Anyways, Oblivion's quests and factions are interesting and fun, though in short numbers unfortunately.
But with any game, there are problems. For lore buffs, you might notice right away the "emptiness" as opposed to the cosmopolitan and grandeur that we were told in the lore books. The Imperial City isn't as big (But still, its nice), and most noticeably, there isn't a jungle (Ironically, this is one thing people bash the game over, treating it like a surprise, though it was well known it was this way from the screenshots).
The biggest problem, IMO, is the Leveled Scaling system, which levels NPC's you fight, guards, and creatures based on your level. It also affects what loot you may find in dungeons. The concept is good, as it allows you to always have a challenge and will respawn bandits, vampires, and other baddies, but the way it is executed is bad. For one thing, it doesn't make since for bandits to be wearing rare armor like Daedric Armor. It also makes certain creatures disappear permanently. Also, I feel it damages immersion to the game as it takes away the feeling of achievement and superiority you get over some creatures for being stronger and having good loot.
Another issue that bothers me is the lack of unique loot in dungeons, which I feel may discourage some from exploring. In Morrowind, you could find all sorts of unique artifacts, but in Oblivion you'll usually find the basic stuff and some enchanted forms of it. The unique items are obtainable only through quests.
Pros + Likable environments coupled with good graphics. + Good Gameplay + Different styles of play available + Good MQ, Factions, and quests, though not as numerous as Morrowind + NPC's have lives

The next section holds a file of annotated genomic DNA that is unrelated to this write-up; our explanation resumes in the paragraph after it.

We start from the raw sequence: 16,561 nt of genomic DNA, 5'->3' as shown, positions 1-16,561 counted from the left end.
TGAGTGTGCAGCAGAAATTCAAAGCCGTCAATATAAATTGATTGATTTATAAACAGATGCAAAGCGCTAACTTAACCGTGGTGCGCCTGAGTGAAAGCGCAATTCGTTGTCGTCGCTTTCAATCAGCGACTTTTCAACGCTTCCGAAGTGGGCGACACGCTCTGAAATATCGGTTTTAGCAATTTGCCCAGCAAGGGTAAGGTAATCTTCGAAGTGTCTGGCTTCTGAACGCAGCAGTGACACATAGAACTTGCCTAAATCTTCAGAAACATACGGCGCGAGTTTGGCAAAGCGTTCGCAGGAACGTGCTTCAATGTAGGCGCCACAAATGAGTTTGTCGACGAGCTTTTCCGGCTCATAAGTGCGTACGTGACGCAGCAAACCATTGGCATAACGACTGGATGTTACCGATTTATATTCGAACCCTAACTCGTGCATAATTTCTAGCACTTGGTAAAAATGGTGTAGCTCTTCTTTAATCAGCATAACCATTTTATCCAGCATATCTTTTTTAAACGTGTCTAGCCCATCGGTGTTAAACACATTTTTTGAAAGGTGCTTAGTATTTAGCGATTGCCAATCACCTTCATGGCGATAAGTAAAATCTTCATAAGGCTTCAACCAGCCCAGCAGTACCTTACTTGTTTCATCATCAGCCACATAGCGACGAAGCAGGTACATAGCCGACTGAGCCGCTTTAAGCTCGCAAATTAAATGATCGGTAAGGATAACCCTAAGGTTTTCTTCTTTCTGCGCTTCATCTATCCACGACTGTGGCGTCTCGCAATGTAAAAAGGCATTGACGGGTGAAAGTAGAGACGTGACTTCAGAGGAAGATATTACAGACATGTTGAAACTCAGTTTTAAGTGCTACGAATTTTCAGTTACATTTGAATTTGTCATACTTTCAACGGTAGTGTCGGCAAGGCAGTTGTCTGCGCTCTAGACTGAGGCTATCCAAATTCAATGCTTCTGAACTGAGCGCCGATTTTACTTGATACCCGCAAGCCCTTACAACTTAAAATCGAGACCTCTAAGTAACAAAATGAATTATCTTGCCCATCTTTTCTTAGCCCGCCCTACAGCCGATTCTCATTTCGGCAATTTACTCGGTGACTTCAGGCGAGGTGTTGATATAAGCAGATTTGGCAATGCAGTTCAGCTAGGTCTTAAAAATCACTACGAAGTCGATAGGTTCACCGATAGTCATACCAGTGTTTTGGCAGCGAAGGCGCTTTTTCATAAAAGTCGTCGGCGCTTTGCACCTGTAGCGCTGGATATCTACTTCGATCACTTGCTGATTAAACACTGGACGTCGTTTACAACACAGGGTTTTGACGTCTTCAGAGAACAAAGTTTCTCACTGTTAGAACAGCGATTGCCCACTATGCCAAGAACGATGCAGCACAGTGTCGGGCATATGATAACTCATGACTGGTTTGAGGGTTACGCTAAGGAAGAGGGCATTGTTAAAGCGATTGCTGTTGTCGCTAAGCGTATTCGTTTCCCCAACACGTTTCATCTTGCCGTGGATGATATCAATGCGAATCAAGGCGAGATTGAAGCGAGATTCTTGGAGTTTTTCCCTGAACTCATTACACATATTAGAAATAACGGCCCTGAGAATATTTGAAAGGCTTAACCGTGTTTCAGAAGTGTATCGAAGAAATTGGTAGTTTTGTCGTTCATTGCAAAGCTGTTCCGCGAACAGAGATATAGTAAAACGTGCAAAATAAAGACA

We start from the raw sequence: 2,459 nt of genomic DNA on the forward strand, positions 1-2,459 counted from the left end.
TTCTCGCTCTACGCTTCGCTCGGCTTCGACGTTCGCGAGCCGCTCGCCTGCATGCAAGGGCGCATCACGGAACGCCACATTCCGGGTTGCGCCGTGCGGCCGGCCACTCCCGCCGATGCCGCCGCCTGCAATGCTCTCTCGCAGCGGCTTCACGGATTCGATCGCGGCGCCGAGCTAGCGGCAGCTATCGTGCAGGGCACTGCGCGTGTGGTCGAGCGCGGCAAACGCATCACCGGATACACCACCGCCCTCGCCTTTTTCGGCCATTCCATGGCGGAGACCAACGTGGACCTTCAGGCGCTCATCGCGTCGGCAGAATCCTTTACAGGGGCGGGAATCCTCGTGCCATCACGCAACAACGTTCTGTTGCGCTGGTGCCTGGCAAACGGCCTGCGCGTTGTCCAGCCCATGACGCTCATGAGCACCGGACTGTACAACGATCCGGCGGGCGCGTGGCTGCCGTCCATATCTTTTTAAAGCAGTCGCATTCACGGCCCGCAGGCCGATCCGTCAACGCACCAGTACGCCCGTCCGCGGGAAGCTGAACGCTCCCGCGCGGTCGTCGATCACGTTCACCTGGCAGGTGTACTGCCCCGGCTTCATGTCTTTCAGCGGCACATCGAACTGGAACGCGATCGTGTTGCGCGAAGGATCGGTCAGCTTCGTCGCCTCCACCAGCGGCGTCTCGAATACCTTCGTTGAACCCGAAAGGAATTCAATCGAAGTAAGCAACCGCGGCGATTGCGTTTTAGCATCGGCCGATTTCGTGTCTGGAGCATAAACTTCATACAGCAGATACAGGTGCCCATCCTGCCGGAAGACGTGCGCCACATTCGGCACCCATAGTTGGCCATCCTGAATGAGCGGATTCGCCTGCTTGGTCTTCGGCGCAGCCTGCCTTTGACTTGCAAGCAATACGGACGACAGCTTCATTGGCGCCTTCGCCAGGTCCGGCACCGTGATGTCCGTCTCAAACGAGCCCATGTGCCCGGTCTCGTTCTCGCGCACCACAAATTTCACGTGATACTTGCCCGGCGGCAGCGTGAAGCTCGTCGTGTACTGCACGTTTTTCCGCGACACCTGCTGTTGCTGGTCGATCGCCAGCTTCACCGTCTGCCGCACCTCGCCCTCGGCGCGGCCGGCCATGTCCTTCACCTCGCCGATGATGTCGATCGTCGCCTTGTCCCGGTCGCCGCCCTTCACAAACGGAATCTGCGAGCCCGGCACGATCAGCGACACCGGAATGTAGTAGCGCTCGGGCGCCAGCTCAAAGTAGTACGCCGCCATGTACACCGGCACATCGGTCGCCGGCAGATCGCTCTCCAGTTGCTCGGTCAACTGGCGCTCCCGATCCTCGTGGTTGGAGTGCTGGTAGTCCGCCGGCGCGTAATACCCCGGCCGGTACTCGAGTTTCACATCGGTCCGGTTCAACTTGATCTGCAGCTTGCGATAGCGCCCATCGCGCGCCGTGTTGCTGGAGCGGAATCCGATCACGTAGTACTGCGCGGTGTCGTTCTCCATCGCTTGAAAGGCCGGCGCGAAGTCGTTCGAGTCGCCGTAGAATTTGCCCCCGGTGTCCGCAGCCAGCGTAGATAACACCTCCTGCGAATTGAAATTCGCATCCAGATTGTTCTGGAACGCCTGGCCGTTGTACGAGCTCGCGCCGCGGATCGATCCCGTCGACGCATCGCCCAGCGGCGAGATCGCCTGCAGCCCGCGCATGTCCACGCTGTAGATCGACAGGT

Cons - Voiced dialogue cuts down on how much one can talk with an NPC - Leveled Scaling takes away from a sense of achievement - Lack of factions and quests compared to Morrowind
Oblivion is an excellent game, though I must stress that it might not appeal to every RPG fan and/or TES fan. Each TES is different from the other, and caters to different tastes. I played Morrowind and Oblivion, and I love them both. Some may prefer Morrowind over Oblivion, and vice versa. Though if you are a gamer who likes to jump from one game to another, or likes multiplayer, this game may not be for you.
Don't listen to other reviews saying this game is an utter failure, it really isn't. This game is a welcome addition to the TES series and RPG games (Which BTW, are a dying genre as a result of MMO's). In fact, it’s good that a game other than an FPS has gotten such praise in the PC market. I suggest though not buying Oblivion right away. Wait until some expansions come out and the modding community begins creating wonderful mods.
Overall, Oblivion is excellent. It’s not perfect, but then again, what game is?
26th April 2004
Very nice review, I agree in some parts, and in others I respectfully disagree. I too, am a mod fanatic. Thanks for your thoughts.
Slightly cooler than a n00b
16th December 2005
You wrote that on gamespot but never posted it on TESFiles? Gah....*shoots mercz*
29th January 2005
bloodreaverYou wrote that on gamespot but never posted it on TESFiles? Gah....*shoots mercz*
/me dodges the shot.
You can dump it on the site under reviews, if you wish. I kind of wrote it and forgot to tell you.
Phantom of the Forums
19th August 2003
Nice review GDICommando, I agree more or less. At this point, I think I'd prefer Morrowind's dialogue system over having people speak everything. The only things that dissapointed me mostly in Oblivion were the smaller amount of guilds/quests, large performance requirements, and bland dialogue.
27th November 2004
The level scaling actually peaks when you get high enough, my character is currently a level 39 wood elf assassin, and i kill minitaur's w/ 2 arrows, and ogres with about 8... so if you play long enough it does have it's advantages.